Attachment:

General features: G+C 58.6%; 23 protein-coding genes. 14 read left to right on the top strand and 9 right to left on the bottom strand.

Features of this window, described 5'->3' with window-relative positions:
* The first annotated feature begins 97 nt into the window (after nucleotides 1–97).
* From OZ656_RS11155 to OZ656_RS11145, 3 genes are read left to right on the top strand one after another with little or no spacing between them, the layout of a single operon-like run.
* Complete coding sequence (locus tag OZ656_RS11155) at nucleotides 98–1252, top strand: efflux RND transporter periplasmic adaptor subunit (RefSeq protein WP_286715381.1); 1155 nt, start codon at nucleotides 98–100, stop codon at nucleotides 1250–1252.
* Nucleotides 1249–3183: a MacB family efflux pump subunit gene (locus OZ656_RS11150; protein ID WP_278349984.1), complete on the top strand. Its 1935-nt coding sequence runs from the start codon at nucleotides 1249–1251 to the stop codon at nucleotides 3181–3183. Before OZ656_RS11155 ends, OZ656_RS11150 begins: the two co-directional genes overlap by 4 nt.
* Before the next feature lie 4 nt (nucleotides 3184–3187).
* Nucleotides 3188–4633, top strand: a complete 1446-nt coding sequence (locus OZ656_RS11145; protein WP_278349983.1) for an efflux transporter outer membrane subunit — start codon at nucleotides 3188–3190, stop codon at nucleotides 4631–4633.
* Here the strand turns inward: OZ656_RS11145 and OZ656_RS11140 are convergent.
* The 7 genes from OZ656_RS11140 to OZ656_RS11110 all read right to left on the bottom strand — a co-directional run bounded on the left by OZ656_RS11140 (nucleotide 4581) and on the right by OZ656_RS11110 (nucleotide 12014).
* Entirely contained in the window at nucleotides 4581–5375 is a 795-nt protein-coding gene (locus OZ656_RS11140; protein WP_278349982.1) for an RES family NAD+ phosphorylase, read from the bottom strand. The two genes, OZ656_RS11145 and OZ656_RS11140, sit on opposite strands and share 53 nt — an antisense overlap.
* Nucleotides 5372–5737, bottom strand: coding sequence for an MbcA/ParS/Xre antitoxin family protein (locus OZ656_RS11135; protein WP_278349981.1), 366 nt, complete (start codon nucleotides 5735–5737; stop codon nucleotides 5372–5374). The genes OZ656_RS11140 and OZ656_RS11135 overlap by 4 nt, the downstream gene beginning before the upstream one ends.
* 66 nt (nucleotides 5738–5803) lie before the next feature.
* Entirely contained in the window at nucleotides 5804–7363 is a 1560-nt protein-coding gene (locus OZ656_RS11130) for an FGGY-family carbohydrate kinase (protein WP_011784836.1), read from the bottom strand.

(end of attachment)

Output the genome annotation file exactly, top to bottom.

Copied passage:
General features: G+C 58.6%; 23 protein-coding genes. 14 read left to right on the top strand and 9 right to left on the bottom strand.

Features of this window, described 5'->3' with window-relative positions:
* The first annotated feature begins 97 nt into the window (after nucleotides 1–97).
* From OZ656_RS11155 to OZ656_RS11145, 3 genes are read left to right on the top strand one after another with little or no spacing between them, the layout of a single operon-like run.
* Complete coding sequence (locus tag OZ656_RS11155) at nucleotides 98–1252, top strand: efflux RND transporter periplasmic adaptor subunit (RefSeq protein WP_286715381.1); 1155 nt, start codon at nucleotides 98–100, stop codon at nucleotides 1250–1252.
* Nucleotides 1249–3183: a MacB family efflux pump subunit gene (locus OZ656_RS11150; protein ID WP_278349984.1), complete on the top strand. Its 1935-nt coding sequence runs from the start codon at nucleotides 1249–1251 to the stop codon at nucleotides 3181–3183. Before OZ656_RS11155 ends, OZ656_RS11150 begins: the two co-directional genes overlap by 4 nt.
* Before the next feature lie 4 nt (nucleotides 3184–3187).
* Nucleotides 3188–4633, top strand: a complete 1446-nt coding sequence (locus OZ656_RS11145; protein WP_278349983.1) for an efflux transporter outer membrane subunit — start codon at nucleotides 3188–3190, stop codon at nucleotides 4631–4633.
* Here the strand turns inward: OZ656_RS11145 and OZ656_RS11140 are convergent.
* The 7 genes from OZ656_RS11140 to OZ656_RS11110 all read right to left on the bottom strand — a co-directional run bounded on the left by OZ656_RS11140 (nucleotide 4581) and on the right by OZ656_RS11110 (nucleotide 12014).
* Entirely contained in the window at nucleotides 4581–5375 is a 795-nt protein-coding gene (locus OZ656_RS11140; protein WP_278349982.1) for an RES family NAD+ phosphorylase, read from the bottom strand. The two genes, OZ656_RS11145 and OZ656_RS11140, sit on opposite strands and share 53 nt — an antisense overlap.
* Nucleotides 5372–5737, bottom strand: coding sequence for an MbcA/ParS/Xre antitoxin family protein (locus OZ656_RS11135; protein WP_278349981.1), 366 nt, complete (start codon nucleotides 5735–5737; stop codon nucleotides 5372–5374). The genes OZ656_RS11140 and OZ656_RS11135 overlap by 4 nt, the downstream gene beginning before the upstream one ends.
* 66 nt (nucleotides 5738–5803) lie before the next feature.
* Entirely contained in the window at nucleotides 5804–7363 is a 1560-nt protein-coding gene (locus OZ656_RS11130) for an FGGY-family carbohydrate kinase (protein WP_011784836.1), read from the bottom strand.